What just happened? That is, Jan. 1. 2014, has long been the date most commonly mentioned as the moment when Obamacare really kicks in. So now that 2014 is launched, what has really changed?
Dr. Timothy Johnson, retired medical editor for ABC News and author of ”The Truth About Getting Sick in America,” focuses on that question in his latest 'Truth About Obamacare' podcast, above. He discusses it with his regular guests: John McDonough, a professor at the Harvard School of Public Health; Dr. Gail Wilensky, a health official under the first President Bush; and Larry Levitt, a senior vice president at the Kaiser Family Foundation.
Levitt offers a brief summary of where Obamacare now stands: the expected December surge in enrollment has yielded 2.1 million people who picked a private plan for health insurance coverage, and 3.9 million people who qualified for Medicaid, he said. And he expects to see a much bigger surge as time for sign-up runs out in March.
So did the world actually change as of Jan. 1? Dr. Johnson asks John McDonough.
I'd sum up McDonough's answer as "Hell, yes." Most people aren't aware of the significance of what happened, he says, but "I find it hard to compare another single date in terms of change to our health care system actually taking effect." He highlights four major changes:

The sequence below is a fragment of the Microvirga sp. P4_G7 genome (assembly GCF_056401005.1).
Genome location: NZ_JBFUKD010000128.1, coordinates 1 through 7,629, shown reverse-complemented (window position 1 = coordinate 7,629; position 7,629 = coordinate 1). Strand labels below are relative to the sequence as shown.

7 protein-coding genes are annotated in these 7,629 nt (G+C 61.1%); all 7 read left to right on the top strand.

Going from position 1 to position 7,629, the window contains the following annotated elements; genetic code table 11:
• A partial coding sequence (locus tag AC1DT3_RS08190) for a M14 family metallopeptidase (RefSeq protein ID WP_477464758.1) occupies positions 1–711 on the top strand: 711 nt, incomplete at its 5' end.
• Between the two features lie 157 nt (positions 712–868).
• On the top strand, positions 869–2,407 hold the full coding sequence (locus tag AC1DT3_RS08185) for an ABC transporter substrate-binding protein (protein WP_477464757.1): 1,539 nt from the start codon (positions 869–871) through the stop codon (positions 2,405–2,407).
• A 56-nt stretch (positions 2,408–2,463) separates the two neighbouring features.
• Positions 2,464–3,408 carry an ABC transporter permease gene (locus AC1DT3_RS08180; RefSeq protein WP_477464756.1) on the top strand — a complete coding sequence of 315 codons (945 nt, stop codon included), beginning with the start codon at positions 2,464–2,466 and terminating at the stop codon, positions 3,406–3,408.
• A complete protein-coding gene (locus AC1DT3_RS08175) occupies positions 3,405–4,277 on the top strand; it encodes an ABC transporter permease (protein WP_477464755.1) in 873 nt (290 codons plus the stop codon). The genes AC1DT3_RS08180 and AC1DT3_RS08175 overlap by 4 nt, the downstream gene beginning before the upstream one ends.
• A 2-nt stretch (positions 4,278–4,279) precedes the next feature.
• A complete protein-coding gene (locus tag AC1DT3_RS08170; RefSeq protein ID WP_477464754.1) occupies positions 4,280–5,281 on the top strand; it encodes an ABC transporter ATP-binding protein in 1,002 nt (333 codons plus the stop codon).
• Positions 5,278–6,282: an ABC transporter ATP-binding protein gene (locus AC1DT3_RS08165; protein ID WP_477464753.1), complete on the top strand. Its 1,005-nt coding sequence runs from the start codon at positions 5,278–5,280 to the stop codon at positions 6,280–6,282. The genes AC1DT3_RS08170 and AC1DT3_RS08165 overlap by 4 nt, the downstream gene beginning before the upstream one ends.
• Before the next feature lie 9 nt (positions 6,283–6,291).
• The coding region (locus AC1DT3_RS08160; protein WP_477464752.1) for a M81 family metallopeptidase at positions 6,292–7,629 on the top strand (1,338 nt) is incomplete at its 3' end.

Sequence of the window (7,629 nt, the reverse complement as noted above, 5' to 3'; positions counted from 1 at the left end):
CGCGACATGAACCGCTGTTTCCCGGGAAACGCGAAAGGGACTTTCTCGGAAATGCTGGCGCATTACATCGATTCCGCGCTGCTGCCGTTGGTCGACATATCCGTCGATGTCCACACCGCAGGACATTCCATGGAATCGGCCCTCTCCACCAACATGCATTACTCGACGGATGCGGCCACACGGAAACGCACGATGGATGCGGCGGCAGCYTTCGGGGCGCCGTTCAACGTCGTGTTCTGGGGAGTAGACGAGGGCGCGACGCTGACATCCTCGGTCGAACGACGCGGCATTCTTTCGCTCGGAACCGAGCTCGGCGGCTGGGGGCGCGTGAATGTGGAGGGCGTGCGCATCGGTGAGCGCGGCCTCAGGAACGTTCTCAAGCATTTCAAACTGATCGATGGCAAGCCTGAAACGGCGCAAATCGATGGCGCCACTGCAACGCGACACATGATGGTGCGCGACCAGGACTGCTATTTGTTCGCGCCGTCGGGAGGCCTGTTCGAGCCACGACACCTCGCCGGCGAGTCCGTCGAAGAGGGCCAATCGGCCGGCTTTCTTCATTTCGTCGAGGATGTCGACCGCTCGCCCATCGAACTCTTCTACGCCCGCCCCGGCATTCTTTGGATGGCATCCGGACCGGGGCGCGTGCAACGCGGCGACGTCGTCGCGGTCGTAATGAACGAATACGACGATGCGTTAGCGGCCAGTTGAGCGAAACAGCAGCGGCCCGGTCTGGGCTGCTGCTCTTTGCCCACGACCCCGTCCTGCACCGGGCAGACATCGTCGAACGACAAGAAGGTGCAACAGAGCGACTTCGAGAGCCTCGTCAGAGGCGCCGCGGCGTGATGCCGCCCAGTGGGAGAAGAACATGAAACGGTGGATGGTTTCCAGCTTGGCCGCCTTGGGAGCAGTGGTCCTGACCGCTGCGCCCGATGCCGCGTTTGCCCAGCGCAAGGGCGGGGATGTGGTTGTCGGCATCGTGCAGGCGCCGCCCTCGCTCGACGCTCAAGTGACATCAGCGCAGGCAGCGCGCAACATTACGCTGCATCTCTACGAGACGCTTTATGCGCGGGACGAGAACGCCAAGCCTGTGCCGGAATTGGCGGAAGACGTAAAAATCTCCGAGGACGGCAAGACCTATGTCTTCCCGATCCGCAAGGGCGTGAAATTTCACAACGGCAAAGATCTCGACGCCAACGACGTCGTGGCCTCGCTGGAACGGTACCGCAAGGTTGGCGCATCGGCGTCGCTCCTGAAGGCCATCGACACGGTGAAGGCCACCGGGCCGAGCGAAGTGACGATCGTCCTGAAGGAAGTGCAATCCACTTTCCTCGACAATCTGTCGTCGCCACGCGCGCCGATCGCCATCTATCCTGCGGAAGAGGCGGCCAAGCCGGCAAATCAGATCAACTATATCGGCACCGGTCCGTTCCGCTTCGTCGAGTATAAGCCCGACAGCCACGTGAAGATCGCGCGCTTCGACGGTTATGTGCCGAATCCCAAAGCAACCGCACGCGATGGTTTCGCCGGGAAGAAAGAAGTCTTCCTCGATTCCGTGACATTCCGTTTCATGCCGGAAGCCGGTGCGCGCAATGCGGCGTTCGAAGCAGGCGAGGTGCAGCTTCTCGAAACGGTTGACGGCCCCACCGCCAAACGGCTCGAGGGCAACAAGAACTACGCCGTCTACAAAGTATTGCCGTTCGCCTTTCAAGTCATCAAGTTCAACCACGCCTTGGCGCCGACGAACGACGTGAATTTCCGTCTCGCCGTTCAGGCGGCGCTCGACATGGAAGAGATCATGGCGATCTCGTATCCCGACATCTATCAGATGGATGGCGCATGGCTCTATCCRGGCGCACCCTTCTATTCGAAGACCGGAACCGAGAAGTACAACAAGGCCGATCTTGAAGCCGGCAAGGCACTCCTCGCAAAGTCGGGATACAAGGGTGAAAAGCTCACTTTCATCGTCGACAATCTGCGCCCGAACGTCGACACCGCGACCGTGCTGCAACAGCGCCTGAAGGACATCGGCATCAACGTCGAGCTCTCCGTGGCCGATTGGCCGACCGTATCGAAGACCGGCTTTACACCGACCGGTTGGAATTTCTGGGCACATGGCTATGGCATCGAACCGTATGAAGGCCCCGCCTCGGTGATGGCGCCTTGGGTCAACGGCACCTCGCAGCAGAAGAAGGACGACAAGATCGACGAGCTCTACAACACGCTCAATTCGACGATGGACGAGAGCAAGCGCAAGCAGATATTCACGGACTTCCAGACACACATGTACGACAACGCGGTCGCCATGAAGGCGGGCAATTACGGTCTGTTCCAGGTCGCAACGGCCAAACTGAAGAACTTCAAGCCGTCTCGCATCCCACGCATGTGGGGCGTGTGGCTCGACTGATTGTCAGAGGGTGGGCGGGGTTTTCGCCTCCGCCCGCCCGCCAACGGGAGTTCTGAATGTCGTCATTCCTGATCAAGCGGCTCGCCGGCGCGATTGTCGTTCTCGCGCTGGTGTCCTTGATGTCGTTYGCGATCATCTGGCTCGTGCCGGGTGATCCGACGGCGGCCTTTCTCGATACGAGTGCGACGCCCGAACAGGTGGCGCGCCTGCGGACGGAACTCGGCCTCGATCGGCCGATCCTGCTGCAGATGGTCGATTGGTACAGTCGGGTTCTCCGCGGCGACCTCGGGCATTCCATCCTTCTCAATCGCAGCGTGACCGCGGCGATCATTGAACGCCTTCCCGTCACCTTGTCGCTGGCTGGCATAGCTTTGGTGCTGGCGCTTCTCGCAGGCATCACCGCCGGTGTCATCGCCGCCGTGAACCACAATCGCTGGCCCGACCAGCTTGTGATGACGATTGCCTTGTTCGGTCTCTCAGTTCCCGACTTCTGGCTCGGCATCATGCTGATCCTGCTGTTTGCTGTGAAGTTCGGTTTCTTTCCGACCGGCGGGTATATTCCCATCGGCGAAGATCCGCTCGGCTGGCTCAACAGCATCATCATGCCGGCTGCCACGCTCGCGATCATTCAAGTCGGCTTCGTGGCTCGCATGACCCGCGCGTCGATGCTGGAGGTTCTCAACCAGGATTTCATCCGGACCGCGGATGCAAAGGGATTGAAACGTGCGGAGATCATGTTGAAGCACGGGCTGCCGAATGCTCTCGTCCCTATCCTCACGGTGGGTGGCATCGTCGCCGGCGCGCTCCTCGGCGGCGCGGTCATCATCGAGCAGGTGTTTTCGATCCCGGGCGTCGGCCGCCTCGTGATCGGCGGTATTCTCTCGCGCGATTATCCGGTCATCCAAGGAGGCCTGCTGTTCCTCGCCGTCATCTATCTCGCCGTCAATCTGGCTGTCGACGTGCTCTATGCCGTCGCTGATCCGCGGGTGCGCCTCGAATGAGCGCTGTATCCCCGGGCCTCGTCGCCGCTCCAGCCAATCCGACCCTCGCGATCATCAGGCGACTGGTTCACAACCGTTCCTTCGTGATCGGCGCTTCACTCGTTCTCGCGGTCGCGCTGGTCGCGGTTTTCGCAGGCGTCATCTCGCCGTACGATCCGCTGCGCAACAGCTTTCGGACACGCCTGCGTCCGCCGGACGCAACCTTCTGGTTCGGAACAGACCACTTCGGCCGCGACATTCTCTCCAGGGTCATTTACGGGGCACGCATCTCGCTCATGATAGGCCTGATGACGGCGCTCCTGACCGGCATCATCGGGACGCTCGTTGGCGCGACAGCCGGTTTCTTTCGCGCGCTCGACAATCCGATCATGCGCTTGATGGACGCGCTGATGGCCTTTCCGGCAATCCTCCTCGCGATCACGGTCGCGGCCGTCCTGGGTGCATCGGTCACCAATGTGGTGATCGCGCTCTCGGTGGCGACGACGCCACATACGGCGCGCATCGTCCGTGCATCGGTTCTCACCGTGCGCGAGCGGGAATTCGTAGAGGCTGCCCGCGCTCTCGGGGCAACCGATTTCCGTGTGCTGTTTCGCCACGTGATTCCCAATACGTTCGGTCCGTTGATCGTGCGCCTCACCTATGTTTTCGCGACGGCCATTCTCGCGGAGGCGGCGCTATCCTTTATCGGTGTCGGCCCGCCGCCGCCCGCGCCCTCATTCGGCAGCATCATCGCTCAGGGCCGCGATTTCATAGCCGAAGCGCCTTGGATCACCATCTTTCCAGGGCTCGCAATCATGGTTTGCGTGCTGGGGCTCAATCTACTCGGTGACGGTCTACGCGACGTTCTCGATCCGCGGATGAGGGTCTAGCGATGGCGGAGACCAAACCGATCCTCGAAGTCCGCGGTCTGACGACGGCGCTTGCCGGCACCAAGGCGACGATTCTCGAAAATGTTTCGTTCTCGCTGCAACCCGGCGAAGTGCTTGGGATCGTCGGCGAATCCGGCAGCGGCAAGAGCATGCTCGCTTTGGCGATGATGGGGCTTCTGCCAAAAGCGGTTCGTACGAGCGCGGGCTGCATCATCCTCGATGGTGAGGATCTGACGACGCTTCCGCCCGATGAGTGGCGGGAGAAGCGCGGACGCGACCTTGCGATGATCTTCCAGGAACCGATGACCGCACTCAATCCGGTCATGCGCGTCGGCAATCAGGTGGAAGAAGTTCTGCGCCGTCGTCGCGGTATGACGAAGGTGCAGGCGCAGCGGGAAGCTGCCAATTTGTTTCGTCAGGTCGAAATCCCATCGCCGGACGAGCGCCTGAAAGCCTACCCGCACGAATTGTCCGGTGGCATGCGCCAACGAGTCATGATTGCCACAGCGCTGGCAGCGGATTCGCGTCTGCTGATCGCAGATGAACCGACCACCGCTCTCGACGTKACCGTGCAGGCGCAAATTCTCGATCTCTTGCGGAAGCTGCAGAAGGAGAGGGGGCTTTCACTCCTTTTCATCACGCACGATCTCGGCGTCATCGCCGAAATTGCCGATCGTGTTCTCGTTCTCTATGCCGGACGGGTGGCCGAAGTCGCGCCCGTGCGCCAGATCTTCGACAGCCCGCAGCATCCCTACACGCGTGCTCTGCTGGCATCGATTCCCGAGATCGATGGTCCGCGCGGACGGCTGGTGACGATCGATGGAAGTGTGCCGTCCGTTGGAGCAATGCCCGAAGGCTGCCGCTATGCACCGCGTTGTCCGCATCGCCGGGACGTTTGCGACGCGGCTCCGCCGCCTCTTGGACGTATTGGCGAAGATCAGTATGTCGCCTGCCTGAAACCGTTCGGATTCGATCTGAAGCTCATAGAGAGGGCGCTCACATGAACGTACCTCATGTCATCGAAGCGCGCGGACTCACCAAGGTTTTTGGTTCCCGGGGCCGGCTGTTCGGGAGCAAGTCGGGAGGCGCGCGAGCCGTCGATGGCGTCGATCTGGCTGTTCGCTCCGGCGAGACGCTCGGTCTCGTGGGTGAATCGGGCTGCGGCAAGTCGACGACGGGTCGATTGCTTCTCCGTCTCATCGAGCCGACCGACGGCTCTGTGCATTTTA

• A fundamental change in how the health insurance industry does business, because of its new inability to rate people and issue policies based upon people's health status. (No more barriers to getting insurance because of "pre-existing conditions," Dr. Johnson notes.) That is now illegal in all 50 states.
• Secondly, as Larry just said, there are 2.1 million folks who, on Jan. 1, actually have private health insurance through these federal and state exchanges.
• Third, we have 3.9 million people who are newly enrolled in Medicaid; it would be much higher were it not for the Supreme Court decision that made expanding Medicaid a state option.
• And finally, we have the beginning of the legal regime known as 'personal responsibility' or the individual mandate for health insurance. it is now required for all Americans who pay taxes, for the most part, to have health insurance coverage or pay a tax penalty when they pay their taxes.
Add it all up, McDonough says, and "I'm hard-pressed to think of another day of such important consequence. The only rival would be, probably, Jul. 1, 1966, when Medicare coverage actually kicked in for the very first time. It's a fundamentally important change that occurred a few days ago."
Oh, really? Listen to the podcast to hear Wilensky accuse McDonough (in quite a civil way) of engaging in shameless hype.